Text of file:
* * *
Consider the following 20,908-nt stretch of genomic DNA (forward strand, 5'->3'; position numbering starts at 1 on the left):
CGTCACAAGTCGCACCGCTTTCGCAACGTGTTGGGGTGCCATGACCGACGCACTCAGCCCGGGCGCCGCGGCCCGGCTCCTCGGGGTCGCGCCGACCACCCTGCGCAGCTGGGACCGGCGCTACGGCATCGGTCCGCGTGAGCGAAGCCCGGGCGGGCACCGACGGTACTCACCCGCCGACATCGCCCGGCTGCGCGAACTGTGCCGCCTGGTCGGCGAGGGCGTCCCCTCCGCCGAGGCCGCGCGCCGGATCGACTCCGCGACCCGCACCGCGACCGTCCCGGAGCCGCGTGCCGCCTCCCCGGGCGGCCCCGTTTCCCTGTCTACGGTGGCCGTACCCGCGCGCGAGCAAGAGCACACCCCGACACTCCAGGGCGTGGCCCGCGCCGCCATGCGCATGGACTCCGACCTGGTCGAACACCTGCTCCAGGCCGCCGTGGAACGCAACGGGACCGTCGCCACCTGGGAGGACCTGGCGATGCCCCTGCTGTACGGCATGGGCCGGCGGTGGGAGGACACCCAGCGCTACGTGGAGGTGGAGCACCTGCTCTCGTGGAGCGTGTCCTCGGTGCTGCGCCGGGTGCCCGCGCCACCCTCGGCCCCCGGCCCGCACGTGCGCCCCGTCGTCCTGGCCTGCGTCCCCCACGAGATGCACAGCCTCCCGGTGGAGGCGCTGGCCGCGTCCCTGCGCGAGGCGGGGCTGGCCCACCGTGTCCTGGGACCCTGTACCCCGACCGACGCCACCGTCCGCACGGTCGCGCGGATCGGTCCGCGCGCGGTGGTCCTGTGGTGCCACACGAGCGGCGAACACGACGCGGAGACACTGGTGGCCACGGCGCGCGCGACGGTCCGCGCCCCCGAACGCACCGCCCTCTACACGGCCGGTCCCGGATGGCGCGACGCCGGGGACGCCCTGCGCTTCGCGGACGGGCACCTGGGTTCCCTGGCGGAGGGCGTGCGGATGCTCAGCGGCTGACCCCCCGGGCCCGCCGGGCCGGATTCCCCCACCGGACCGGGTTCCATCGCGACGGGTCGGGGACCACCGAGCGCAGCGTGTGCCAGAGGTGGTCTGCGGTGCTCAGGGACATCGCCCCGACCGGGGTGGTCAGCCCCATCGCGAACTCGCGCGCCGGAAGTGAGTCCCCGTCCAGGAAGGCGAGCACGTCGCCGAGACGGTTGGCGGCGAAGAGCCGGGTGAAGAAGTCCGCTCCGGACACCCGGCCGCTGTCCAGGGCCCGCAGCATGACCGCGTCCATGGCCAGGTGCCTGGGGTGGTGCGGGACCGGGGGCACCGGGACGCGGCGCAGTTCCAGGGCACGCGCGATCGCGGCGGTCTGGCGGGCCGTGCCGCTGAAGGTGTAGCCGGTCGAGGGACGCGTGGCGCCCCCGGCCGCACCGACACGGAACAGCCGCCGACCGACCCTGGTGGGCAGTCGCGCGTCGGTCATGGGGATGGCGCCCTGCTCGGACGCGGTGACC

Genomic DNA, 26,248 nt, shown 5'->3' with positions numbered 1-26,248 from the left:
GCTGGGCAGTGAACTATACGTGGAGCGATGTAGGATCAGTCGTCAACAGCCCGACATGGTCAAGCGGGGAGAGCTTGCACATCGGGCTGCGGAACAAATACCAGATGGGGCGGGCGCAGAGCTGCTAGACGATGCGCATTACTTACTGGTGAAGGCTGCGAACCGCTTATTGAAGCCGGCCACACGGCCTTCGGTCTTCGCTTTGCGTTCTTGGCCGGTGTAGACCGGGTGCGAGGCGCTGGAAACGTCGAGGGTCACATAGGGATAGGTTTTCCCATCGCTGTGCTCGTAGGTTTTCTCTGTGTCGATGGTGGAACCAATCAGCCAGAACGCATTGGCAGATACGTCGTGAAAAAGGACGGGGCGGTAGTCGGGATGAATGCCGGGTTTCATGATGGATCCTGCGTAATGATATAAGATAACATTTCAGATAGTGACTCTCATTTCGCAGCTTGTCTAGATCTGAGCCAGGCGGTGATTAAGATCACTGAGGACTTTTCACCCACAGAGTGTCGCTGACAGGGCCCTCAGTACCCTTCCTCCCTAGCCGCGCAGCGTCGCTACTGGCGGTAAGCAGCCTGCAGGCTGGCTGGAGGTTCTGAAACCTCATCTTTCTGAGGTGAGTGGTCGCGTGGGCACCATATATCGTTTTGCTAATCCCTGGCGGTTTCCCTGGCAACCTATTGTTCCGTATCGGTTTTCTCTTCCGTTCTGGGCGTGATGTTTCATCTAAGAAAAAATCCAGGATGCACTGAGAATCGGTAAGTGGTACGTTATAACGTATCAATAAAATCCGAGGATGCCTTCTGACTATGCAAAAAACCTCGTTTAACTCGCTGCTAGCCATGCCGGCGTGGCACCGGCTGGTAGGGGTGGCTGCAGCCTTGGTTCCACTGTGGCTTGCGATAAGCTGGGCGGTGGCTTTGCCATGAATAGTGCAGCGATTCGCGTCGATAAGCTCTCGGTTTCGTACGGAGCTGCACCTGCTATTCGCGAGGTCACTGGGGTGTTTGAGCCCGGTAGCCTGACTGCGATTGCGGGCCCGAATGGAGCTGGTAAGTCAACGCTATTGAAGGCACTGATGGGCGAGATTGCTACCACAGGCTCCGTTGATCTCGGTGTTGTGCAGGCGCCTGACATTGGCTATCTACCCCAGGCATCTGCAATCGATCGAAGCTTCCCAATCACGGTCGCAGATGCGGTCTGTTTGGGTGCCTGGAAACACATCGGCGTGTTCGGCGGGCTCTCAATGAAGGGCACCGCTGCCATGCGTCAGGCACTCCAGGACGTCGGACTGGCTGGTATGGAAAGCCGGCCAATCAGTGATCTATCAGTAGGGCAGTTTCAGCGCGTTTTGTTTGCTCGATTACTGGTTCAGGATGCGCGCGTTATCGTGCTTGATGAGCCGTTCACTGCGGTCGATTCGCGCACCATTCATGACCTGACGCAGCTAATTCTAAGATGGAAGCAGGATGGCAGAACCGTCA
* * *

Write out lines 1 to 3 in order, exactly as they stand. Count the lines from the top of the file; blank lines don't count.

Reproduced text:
Consider the following 20,908-nt stretch of genomic DNA (forward strand, 5'->3'; position numbering starts at 1 on the left):
CGTCACAAGTCGCACCGCTTTCGCAACGTGTTGGGGTGCCATGACCGACGCACTCAGCCCGGGCGCCGCGGCCCGGCTCCTCGGGGTCGCGCCGACCACCCTGCGCAGCTGGGACCGGCGCTACGGCATCGGTCCGCGTGAGCGAAGCCCGGGCGGGCACCGACGGTACTCACCCGCCGACATCGCCCGGCTGCGCGAACTGTGCCGCCTGGTCGGCGAGGGCGTCCCCTCCGCCGAGGCCGCGCGCCGGATCGACTCCGCGACCCGCACCGCGACCGTCCCGGAGCCGCGTGCCGCCTCCCCGGGCGGCCCCGTTTCCCTGTCTACGGTGGCCGTACCCGCGCGCGAGCAAGAGCACACCCCGACACTCCAGGGCGTGGCCCGCGCCGCCATGCGCATGGACTCCGACCTGGTCGAACACCTGCTCCAGGCCGCCGTGGAACGCAACGGGACCGTCGCCACCTGGGAGGACCTGGCGATGCCCCTGCTGTACGGCATGGGCCGGCGGTGGGAGGACACCCAGCGCTACGTGGAGGTGGAGCACCTGCTCTCGTGGAGCGTGTCCTCGGTGCTGCGCCGGGTGCCCGCGCCACCCTCGGCCCCCGGCCCGCACGTGCGCCCCGTCGTCCTGGCCTGCGTCCCCCACGAGATGCACAGCCTCCCGGTGGAGGCGCTGGCCGCGTCCCTGCGCGAGGCGGGGCTGGCCCACCGTGTCCTGGGACCCTGTACCCCGACCGACGCCACCGTCCGCACGGTCGCGCGGATCGGTCCGCGCGCGGTGGTCCTGTGGTGCCACACGAGCGGCGAACACGACGCGGAGACACTGGTGGCCACGGCGCGCGCGACGGTCCGCGCCCCCGAACGCACCGCCCTCTACACGGCCGGTCCCGGATGGCGCGACGCCGGGGACGCCCTGCGCTTCGCGGACGGGCACCTGGGTTCCCTGGCGGAGGGCGTGCGGATGCTCAGCGGCTGACCCCCCGGGCCCGCCGGGCCGGATTCCCCCACCGGACCGGGTTCCATCGCGACGGGTCGGGGACCACCGAGCGCAGCGTGTGCCAGAGGTGGTCTGCGGTGCTCAGGGACATCGCCCCGACCGGGGTGGTCAGCCCCATCGCGAACTCGCGCGCCGGAAGTGAGTCCCCGTCCAGGAAGGCGAGCACGTCGCCGAGACGGTTGGCGGCGAAGAGCCGGGTGAAGAAGTCCGCTCCGGACACCCGGCCGCTGTCCAGGGCCCGCAGCATGACCGCGTCCATGGCCAGGTGCCTGGGGTGGTGCGGGACCGGGGGCACCGGGACGCGGCGCAGTTCCAGGGCACGCGCGATCGCGGCGGTCTGGCGGGCCGTGCCGCTGAAGGTGTAGCCGGTCGAGGGACGCGTGGCGCCCCCGGCCGCACCGACACGGAACAGCCGCCGACCGACCCTGGTGGGCAGTCGCGCGTCGGTCATGGGGATGGCGCCCTGCTCGGACGCGGTGACC

Genomic DNA, 26,248 nt, shown 5'->3' with positions numbered 1-26,248 from the left: